Best practices for auto generated forms

Hi guys,

We are starting to develop a big project using meteor framework (because it’s so awesome!)

The challenge

One of our main requirements is to have forms that will be dynamically generated based on metadata and data only.
The metadata will include the schema of the form: which fields should be displayed, their type, etc.
The data will include the relevant entity’s data, which might change while the form is opened, and the form should reactively reflect the new data.

In addition, we have unique UI requirements. A form might have special controls, buttons in different areas of the form, with different look & feel, few hierarchic toolbars, maps, tables and more. Hence, we’ll need the freedom of defining our templates by ourselves.

Why Auto Form wasn’t good for us

The first thing that comes to mind is to use autoforms & simpleschema. While it is a great solution we feel it doesn’t give us the necessary UI freedom we need:

  • Display read only fields without the real control (just a label)
  • Display few inline components (not necessarily according to bootstrap columns)
  • Display icons, special buttons with icons and text
I have created a simplified example, with two read only fields and some example icons to illustrate the challenges we are facing. In real life, the form will include different components in different states and layouts.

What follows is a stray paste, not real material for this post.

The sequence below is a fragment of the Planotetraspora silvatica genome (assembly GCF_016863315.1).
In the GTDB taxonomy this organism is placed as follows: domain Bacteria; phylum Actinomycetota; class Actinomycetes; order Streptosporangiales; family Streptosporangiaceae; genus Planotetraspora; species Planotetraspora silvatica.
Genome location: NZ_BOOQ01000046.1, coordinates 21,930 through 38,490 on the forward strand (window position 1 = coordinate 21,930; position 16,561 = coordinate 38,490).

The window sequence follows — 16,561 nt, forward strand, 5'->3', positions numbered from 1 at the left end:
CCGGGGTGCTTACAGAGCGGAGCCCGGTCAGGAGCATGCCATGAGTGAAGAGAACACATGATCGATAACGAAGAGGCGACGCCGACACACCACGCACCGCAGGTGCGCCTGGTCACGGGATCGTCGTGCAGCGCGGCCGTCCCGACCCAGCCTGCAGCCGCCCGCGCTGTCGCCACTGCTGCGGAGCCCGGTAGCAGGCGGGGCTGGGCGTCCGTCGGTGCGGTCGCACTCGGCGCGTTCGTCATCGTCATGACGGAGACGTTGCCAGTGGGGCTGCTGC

We were thinking how to establish these requirements in meteor and blaze and we realized that we can’t loop through the data and different metadata in the same time, for example if we have a label and control with data – the label and control type will be defined according to the metadata, but the component data will be updated according to the entity’s data collection.
Of course awesome performance and UX is a must, we want things to be reactive the meteor way (not re-rendering the entire form on a change of data for example)

Our intermediate solution

Our current suggested solution is to create a merged collection (client side only) where each document will already contain all the needed data and metadata. Then, create a few general helper fields based on the different sections of the form and return the relevant data structure to the template html specific section. When observing a change to the entity’s data we will update our client side collection, and the direct change in the UI will be reflected immediately. This solution appears in this repository

Even though this might work, we are not satisfied with this solution, since it’s cumbersome, not efficient (?) and general, and doesn’t match the meteor philosophy.

What do you suggest?

We would be grateful if you could look into this project example and write here (in this forum) or edit it (directly in github), and add any suggestions which are clean, smart and efficient, that we can use in our application design.

Many thanks for your willingness and time! :slight_smile:


Unfortunately, I think your intermediate solution is currently the best way to go. Meteor has no support for UI components. A UI component is a bag containing original data, transformed data, configuration data and states. With Meteor, you need to implement all this by hand. I found having a local collection observing the original collection is the best way to manage transformed data.